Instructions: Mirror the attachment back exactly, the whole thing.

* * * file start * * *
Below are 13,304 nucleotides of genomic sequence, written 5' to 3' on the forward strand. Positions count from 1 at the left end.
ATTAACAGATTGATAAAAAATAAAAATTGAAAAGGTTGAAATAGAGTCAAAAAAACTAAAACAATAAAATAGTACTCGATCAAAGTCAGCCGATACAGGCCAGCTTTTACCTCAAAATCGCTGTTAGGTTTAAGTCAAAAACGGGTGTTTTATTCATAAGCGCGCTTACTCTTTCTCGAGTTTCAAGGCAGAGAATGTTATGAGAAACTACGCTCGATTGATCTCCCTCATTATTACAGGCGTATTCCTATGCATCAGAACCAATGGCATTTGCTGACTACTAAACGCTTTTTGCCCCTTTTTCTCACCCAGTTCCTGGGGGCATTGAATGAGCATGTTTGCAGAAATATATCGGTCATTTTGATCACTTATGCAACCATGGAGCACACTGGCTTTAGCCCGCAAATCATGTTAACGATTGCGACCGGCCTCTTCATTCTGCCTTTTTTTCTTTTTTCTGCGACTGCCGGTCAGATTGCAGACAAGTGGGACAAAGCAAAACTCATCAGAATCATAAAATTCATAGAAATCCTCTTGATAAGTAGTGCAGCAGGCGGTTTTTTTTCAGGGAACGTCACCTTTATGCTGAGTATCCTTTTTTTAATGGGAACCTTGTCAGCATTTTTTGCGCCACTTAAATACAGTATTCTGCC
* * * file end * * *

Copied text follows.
Below are 13,304 nucleotides of genomic sequence, written 5' to 3' on the forward strand. Positions count from 1 at the left end.
ATTAACAGATTGATAAAAAATAAAAATTGAAAAGGTTGAAATAGAGTCAAAAAAACTAAAACAATAAAATAGTACTCGATCAAAGTCAGCCGATACAGGCCAGCTTTTACCTCAAAATCGCTGTTAGGTTTAAGTCAAAAACGGGTGTTTTATTCATAAGCGCGCTTACTCTTTCTCGAGTTTCAAGGCAGAGAATGTTATGAGAAACTACGCTCGATTGATCTCCCTCATTATTACAGGCGTATTCCTATGCATCAGAACCAATGGCATTTGCTGACTACTAAACGCTTTTTGCCCCTTTTTCTCACCCAGTTCCTGGGGGCATTGAATGAGCATGTTTGCAGAAATATATCGGTCATTTTGATCACTTATGCAACCATGGAGCACACTGGCTTTAGCCCGCAAATCATGTTAACGATTGCGACCGGCCTCTTCATTCTGCCTTTTTTTCTTTTTTCTGCGACTGCCGGTCAGATTGCAGACAAGTGGGACAAAGCAAAACTCATCAGAATCATAAAATTCATAGAAATCCTCTTGATAAGTAGTGCAGCAGGCGGTTTTTTTTCAGGGAACGTCACCTTTATGCTGAGTATCCTTTTTTTAATGGGAACCTTGTCAGCATTTTTTGCGCCACTTAAATACAGTATTCTGCC